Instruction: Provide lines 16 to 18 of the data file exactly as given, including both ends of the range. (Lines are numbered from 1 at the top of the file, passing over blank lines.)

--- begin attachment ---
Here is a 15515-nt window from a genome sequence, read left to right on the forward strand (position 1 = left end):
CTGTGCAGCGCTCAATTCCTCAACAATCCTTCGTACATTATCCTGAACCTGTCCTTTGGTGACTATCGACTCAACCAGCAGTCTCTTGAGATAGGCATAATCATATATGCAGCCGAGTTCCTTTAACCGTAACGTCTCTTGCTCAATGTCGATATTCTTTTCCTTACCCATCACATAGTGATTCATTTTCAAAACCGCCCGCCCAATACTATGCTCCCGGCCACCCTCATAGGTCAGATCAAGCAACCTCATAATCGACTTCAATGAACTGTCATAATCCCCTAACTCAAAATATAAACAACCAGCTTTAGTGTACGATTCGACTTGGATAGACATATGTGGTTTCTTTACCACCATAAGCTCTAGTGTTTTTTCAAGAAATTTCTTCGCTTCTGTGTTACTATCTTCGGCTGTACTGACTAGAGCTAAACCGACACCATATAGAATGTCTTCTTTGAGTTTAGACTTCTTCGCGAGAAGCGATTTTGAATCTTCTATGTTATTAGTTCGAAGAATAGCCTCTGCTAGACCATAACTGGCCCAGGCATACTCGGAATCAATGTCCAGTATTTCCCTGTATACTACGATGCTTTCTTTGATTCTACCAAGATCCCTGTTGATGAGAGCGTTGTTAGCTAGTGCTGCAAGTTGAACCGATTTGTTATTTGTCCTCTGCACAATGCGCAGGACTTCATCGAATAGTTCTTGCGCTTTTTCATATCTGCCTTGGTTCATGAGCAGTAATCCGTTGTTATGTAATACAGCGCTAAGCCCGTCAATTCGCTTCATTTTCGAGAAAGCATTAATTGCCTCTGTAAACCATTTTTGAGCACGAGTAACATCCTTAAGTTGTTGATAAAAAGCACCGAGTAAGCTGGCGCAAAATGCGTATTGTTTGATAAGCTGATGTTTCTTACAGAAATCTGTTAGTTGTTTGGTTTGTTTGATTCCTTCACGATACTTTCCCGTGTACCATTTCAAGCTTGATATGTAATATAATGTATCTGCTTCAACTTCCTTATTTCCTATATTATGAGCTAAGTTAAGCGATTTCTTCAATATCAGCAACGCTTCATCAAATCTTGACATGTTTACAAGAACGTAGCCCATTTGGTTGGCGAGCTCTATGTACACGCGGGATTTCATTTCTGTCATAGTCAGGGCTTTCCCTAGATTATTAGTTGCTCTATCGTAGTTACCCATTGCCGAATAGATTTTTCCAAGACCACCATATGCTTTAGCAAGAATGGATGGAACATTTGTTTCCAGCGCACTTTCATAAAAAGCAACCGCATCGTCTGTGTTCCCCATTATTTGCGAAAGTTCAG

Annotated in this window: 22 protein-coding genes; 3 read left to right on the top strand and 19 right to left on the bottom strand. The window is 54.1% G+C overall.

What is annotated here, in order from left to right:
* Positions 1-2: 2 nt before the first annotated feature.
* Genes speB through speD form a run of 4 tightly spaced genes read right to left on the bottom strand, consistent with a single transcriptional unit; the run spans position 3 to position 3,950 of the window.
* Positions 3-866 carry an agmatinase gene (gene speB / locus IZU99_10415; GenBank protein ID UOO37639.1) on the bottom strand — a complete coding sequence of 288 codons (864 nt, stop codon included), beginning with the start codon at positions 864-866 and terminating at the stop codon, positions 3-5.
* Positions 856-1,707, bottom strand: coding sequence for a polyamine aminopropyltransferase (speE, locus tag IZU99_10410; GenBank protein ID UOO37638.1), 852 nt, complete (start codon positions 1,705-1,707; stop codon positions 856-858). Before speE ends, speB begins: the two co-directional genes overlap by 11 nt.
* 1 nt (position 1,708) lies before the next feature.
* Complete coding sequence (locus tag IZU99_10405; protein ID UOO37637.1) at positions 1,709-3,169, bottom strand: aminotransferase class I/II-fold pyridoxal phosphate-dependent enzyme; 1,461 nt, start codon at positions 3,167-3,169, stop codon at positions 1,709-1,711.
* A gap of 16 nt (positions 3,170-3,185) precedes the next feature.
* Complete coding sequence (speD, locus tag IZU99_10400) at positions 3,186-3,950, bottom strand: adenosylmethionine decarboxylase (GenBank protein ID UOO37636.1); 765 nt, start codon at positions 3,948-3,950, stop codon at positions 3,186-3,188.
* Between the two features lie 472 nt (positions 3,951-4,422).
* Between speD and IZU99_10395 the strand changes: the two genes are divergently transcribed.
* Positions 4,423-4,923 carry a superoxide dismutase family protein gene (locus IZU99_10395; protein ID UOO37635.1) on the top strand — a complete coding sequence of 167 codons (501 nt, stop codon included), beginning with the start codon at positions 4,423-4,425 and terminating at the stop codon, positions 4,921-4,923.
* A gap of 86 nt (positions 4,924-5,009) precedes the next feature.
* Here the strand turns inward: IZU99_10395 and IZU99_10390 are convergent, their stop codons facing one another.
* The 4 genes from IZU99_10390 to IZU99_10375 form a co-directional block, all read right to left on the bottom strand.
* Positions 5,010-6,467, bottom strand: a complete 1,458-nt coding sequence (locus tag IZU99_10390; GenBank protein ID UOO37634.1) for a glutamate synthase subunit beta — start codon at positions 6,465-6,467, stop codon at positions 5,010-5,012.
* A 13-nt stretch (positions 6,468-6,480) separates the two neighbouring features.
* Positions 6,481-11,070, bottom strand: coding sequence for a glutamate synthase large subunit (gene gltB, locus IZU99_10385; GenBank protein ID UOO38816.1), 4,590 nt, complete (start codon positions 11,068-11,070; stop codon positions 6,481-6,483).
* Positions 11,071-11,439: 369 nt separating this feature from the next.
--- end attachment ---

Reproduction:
* A gap of 86 nt (positions 4,924-5,009) precedes the next feature.
* Here the strand turns inward: IZU99_10395 and IZU99_10390 are convergent, their stop codons facing one another.
* The 4 genes from IZU99_10390 to IZU99_10375 form a co-directional block, all read right to left on the bottom strand.